Home >Markets >Mark To Market >Why Bharti Infratel, Indus Towers are sticking their neck out before AGR verdict
Just ahead of the final AGR verdict, the two companies have decided to go ahead with the merger, raising eyebrows.
Just ahead of the final AGR verdict, the two companies have decided to go ahead with the merger, raising eyebrows.

Why Bharti Infratel, Indus Towers are sticking their neck out before AGR verdict

  • Analysts add Infratel is hedging its bet in case of an adverse outcome in the AGR ruling. The payment to Vodafone Idea is contingent on security deposit by Vodafone Idea and a corporate guarantee by one of its promoter, Vodafone Plc

MUMBAI: Less than three months ago, Bharti Infratel and Indus Towers deferred their decision to merge, with reports suggesting that the companies wanted clarity on the adjusted gross revenue or AGR verdict of the Supreme Court.

After all, the verdict is expected to determine the fate of Vodafone Idea Ltd, and decide whether India will be a two-player market or one with three telco operators. But just ahead of the final AGR verdict, the two companies have decided to go ahead with the merger, raising eyebrows. The word on the Street is that the court will allow telcos to pay their dues over a twelve-year timeframe, allowing Vodafone Idea to survive in the process.

Analysts add Infratel is hedging its bet in case of an adverse outcome in the AGR ruling. The payment to Vodafone Idea is contingent on security deposit by Vodafone Idea and a corporate guarantee by one of its promoter, Vodafone Plc. “The security arrangement will provide the merged company a payment cover of over one year for the operational payments due from Vodafone Idea," Infratel said in a statement.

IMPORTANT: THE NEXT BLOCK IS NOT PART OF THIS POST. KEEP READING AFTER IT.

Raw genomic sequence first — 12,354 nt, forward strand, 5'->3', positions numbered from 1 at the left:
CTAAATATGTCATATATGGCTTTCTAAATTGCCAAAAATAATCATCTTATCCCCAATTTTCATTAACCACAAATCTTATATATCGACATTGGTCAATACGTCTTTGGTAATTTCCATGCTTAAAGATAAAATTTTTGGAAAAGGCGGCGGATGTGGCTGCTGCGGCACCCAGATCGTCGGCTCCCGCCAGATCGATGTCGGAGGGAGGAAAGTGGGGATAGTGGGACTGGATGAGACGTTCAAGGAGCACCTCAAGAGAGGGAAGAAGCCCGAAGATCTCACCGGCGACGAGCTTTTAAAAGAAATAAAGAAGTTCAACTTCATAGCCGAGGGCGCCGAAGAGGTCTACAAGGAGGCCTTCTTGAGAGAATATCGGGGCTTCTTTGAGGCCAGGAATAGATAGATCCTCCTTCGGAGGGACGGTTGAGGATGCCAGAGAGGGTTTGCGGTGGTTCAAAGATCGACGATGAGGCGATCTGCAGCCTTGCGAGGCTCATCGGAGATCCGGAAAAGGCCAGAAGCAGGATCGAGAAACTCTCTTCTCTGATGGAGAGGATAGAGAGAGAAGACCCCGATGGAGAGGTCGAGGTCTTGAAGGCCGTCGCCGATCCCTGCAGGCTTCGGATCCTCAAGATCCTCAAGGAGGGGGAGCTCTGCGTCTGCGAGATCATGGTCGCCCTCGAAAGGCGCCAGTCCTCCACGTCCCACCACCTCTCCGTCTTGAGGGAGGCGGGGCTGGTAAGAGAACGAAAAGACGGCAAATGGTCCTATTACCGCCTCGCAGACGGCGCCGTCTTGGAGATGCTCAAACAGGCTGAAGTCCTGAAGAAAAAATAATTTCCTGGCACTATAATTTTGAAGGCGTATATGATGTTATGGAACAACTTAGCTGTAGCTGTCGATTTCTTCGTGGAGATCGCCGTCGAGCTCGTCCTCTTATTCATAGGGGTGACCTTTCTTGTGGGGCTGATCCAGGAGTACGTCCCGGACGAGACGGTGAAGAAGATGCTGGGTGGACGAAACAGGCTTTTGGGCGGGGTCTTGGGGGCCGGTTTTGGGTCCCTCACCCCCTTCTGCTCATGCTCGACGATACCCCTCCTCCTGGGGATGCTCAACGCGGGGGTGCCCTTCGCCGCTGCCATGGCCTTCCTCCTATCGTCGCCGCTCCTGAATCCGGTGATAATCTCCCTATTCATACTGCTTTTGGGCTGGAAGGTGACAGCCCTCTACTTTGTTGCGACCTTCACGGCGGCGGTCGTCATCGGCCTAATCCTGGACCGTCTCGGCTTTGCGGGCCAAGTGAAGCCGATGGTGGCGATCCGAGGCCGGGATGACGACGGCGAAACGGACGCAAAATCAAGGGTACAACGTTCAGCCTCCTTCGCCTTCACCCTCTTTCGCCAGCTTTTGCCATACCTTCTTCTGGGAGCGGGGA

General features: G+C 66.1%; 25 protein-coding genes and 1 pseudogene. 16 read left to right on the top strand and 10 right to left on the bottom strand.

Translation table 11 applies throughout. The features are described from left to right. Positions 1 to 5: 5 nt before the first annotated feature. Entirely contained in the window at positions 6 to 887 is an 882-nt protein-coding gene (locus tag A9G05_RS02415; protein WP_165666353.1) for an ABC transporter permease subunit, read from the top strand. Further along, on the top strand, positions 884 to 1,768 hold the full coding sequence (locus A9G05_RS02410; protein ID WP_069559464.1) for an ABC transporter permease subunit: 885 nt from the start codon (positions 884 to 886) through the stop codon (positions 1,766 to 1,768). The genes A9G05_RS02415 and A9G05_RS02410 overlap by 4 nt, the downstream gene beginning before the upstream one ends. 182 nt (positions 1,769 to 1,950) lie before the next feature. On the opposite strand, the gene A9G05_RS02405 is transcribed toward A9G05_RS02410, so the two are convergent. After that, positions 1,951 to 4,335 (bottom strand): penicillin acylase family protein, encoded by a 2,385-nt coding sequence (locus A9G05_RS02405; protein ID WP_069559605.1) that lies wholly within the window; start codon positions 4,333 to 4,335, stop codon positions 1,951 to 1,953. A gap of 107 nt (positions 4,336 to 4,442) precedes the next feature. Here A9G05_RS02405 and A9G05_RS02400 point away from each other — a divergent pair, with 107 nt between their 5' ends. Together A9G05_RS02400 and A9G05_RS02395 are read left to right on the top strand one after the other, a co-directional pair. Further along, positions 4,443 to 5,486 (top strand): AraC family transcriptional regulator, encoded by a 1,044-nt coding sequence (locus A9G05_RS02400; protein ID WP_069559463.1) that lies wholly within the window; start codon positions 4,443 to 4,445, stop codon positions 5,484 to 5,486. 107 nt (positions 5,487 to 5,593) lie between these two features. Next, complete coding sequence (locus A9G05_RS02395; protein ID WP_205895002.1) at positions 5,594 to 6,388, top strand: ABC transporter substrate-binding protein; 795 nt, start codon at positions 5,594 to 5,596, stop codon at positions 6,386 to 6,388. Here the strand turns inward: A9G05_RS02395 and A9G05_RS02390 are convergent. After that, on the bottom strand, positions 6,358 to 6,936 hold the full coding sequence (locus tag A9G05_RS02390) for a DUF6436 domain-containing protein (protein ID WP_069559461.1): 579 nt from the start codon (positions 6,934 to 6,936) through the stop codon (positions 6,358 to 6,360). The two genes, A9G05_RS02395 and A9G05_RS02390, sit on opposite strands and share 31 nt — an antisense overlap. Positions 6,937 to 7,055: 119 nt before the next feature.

While the security deposit and corporate guarantee underscore the inherent concerns about Vodafone Idea, the merger is expected to strengthen Infratel, simplifying its holding structure. “The merger would strengthen the balance sheet, and capital structure of Bharti Infratel merged entity, but have limited earning gains from operational synergy, except merely aid in tax savings from dividend income from Indus," says an analyst at a broking firm.

The deal is now structured in a way that Vodafone Idea gets slightly more in terms of cash (than what was warranted based on the original terms of the deal), while Vodafone Plc. has settled for a slightly lower equity stake in the merged entity. Based on volume weighted average price on Infratel, Vodafone Idea is likely to receive 4,000 crore. Of course, that is 38% less than the 6,500 crore cash consideration Vodafone Idea was projected to receive at the initial merger announcement in April 2018.

Of course the world has changed since then, and Infratel shares have corrected sharply. Vodafone Idea is a large client of Infratel. As the group, Vodafone India-Idea Cellular, got busy with the merger, competition got ahead. The merged entity lost market share.

Vodafone Idea exited overlapping telecom tower sites and curtailing capital expenditure. This hit Infratel’s telecom tower tenancies, sending its stock lower by 37% since the Indus Towers merger announcement in April 2018. “Since the merger announcement in April 2018, the stress on Vodafone Idea has grown materially," analysts at Jefferies India Pvt Ltd said in a note.

In this backdrop the deterioration in Vodafone Idea’s investment in its tower venture only looks logical. Nevertheless, the funds infusion is much needed. Large dues (adjusted gross revenue or AGR) await Vodafone Idea and pressure on revenue, earnings is undermining its financial position.

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